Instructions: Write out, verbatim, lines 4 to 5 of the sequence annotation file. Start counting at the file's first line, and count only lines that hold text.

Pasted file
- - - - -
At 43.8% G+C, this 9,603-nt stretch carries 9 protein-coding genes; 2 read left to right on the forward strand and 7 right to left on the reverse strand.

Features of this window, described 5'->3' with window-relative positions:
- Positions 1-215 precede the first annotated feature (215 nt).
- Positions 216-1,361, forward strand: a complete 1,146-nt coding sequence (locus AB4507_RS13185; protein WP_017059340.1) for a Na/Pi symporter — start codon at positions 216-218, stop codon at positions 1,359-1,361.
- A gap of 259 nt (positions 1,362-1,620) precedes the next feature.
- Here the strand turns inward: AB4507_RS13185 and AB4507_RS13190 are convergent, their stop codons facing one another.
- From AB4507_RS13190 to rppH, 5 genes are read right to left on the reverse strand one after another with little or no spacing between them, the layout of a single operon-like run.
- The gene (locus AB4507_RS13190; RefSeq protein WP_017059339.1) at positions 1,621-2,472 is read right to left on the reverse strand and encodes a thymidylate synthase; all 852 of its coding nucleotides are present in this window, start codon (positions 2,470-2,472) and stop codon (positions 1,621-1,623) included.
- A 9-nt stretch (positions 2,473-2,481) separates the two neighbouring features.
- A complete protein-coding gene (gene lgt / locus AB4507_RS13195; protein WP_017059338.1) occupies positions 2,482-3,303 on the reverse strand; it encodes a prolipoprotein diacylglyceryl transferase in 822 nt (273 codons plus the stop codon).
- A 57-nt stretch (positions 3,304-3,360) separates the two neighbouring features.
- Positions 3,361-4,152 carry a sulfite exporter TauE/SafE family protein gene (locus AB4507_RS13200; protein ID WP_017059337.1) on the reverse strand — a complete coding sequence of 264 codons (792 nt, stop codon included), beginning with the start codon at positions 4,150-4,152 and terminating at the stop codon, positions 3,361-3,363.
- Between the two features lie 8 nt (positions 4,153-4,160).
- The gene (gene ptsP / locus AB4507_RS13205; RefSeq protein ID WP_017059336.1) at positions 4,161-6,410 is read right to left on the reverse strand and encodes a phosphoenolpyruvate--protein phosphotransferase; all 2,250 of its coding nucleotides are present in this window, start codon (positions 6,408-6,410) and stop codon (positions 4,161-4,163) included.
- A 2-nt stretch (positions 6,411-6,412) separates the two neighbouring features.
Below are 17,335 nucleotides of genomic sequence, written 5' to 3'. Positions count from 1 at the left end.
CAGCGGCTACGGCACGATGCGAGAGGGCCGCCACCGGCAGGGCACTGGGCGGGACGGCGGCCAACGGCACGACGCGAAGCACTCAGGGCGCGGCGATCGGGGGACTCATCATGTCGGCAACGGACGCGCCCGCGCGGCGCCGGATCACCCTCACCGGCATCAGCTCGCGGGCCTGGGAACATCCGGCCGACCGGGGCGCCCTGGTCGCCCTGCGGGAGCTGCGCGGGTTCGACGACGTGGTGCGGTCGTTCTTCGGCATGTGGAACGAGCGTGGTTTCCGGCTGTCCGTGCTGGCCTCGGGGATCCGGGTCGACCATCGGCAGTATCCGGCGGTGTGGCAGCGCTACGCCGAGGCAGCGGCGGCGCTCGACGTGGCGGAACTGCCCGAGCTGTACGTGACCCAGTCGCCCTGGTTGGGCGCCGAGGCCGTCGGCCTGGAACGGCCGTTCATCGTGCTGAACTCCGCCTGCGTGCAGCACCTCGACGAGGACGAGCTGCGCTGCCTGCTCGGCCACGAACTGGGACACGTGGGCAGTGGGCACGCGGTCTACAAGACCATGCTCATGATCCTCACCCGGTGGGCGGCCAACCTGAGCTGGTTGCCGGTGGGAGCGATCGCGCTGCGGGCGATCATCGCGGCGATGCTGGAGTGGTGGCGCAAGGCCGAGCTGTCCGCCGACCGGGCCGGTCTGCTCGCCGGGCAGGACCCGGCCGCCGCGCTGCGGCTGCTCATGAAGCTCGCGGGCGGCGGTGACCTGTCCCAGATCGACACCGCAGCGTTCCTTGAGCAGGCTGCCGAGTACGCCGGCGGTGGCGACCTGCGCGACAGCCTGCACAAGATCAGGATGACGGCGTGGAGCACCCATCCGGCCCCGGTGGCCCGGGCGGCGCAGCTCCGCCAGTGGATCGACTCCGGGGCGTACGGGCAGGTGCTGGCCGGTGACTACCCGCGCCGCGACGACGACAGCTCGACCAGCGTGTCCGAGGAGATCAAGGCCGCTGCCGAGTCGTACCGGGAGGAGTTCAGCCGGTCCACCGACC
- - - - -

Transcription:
- Positions 216-1,361, forward strand: a complete 1,146-nt coding sequence (locus AB4507_RS13185; protein WP_017059340.1) for a Na/Pi symporter — start codon at positions 216-218, stop codon at positions 1,359-1,361.
- A gap of 259 nt (positions 1,362-1,620) precedes the next feature.